Nice golden handshake for long-serving CEO and chairman Ginni Rometty, after she ends stint at IBM with $20.1 million payout
IBM is to handsomely reward the leader, who for years has overseen a management policy that saw Big Blue shrinking “by design”.
Last month long-serving CEO, President and chairman Ginni Rometty announced she was to step down after nearly 8 years in running IBM.
Rometty is to leave IBM on 6 April and will be replaced by Arvind Krishna, 57, who is currently Big Blue’s senior VP for cloud and cognitive software.
But for her last full year year in charge at IBM, Rometty has been awarded $20.1m, according to the 2020 Notice of Annual Meeting & Proxy Statement.
The document revealed that Rometty was paid a $2m base salary, which is unchanged from recent years.
But in addition to her base salary, Rometty also received a bonus of $11.6m, up from $10.8m in 2018.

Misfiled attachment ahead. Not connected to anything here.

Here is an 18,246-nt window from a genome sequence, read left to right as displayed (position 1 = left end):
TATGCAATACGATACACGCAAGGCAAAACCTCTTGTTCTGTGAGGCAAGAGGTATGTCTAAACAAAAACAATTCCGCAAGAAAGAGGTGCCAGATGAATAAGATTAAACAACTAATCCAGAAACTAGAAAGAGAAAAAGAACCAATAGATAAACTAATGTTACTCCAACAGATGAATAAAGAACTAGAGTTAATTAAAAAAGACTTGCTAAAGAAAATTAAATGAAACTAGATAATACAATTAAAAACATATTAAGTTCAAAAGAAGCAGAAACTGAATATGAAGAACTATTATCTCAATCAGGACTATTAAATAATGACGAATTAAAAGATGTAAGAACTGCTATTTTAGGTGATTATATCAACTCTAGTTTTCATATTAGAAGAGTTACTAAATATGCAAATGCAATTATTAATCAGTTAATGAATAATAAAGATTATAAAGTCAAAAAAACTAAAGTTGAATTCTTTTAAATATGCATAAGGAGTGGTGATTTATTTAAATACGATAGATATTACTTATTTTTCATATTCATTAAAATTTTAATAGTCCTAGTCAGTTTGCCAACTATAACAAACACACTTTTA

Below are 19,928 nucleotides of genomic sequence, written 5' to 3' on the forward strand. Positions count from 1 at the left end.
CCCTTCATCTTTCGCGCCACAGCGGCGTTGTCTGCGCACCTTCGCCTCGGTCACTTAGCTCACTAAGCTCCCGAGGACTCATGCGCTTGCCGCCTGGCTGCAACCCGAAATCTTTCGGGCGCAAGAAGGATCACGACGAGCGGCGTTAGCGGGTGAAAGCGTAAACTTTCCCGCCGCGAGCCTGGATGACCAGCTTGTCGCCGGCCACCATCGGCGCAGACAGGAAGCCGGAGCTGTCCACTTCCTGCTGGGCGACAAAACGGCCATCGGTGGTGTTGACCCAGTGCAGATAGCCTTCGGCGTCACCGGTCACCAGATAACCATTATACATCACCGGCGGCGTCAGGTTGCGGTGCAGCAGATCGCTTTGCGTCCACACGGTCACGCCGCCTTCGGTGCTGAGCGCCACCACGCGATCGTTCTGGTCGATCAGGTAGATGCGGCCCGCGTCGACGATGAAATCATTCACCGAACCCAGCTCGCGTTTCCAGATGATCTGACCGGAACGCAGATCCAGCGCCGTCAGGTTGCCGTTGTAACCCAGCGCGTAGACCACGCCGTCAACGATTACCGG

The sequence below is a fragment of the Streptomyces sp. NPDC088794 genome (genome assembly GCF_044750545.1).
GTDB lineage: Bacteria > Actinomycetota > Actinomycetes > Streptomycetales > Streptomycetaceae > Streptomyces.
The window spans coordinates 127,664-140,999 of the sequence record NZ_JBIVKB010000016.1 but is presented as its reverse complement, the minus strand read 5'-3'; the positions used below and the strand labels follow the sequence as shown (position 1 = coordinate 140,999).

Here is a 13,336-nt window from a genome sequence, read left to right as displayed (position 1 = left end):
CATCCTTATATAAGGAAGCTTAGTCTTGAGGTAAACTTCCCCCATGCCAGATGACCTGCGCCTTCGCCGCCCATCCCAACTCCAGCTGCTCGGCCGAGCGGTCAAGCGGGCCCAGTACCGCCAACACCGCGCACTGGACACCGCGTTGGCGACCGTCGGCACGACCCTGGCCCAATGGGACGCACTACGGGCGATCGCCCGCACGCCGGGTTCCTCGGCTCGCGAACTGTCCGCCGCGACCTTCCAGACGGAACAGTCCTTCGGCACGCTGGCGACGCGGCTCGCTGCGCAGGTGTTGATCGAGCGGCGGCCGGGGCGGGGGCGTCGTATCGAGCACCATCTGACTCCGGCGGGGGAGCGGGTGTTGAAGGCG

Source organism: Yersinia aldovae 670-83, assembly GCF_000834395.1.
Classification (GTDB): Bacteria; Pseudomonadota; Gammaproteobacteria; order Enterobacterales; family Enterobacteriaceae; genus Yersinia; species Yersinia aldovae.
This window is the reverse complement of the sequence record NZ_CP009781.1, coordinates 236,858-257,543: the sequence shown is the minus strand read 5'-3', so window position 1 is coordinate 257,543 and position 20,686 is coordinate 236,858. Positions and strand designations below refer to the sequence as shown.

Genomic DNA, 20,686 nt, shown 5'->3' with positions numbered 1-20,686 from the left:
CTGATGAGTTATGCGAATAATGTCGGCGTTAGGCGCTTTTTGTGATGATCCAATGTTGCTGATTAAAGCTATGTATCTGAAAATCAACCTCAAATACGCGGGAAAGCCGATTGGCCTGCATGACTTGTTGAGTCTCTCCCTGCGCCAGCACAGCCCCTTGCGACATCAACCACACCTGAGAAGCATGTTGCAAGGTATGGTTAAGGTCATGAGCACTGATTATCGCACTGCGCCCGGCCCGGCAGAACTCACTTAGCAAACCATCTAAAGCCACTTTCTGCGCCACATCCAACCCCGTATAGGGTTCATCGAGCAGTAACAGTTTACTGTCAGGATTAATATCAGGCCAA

Other additions to her pay was $109,106 for a “change in retention plan value”; and $967,778 for a “change in pension value”.
And to finish off there was a payment of $873,935 for what IBM classified as “all other compensation”. This typically includes travel expenses.
In the end, Rometty’s total pay packet for her last year in charge was $20.16m, up 15.2 percent from the previous year.
Rometty has previously attracted criticism over executive compensation bonuses, espicially amid all the staff layoffs, outsourcing and revenue decline that IBM has experienced over the years.
But it should be remembered that Rometty is a IBM veteran with nearly 40 years at the firm. She has overseen a period of great change at IBM, ever since she took over the CEO role back in 2012, becoming the first woman to be in charge of the founding firm of the IT industry.
IBM meanwhile is currently facing an age discrimination lawsuit in the US, and last year Rometty was ordered by a US Federal judge to hand over memos and communications on the matter.
That legal action came after in-depth report by ProPublica and Mother Jones in March 2018 alleged that IBM had a systematic strategy of pushing out Big Blue staffers aged 40 and upwards, and replacing them with younger, and cheaper employees.
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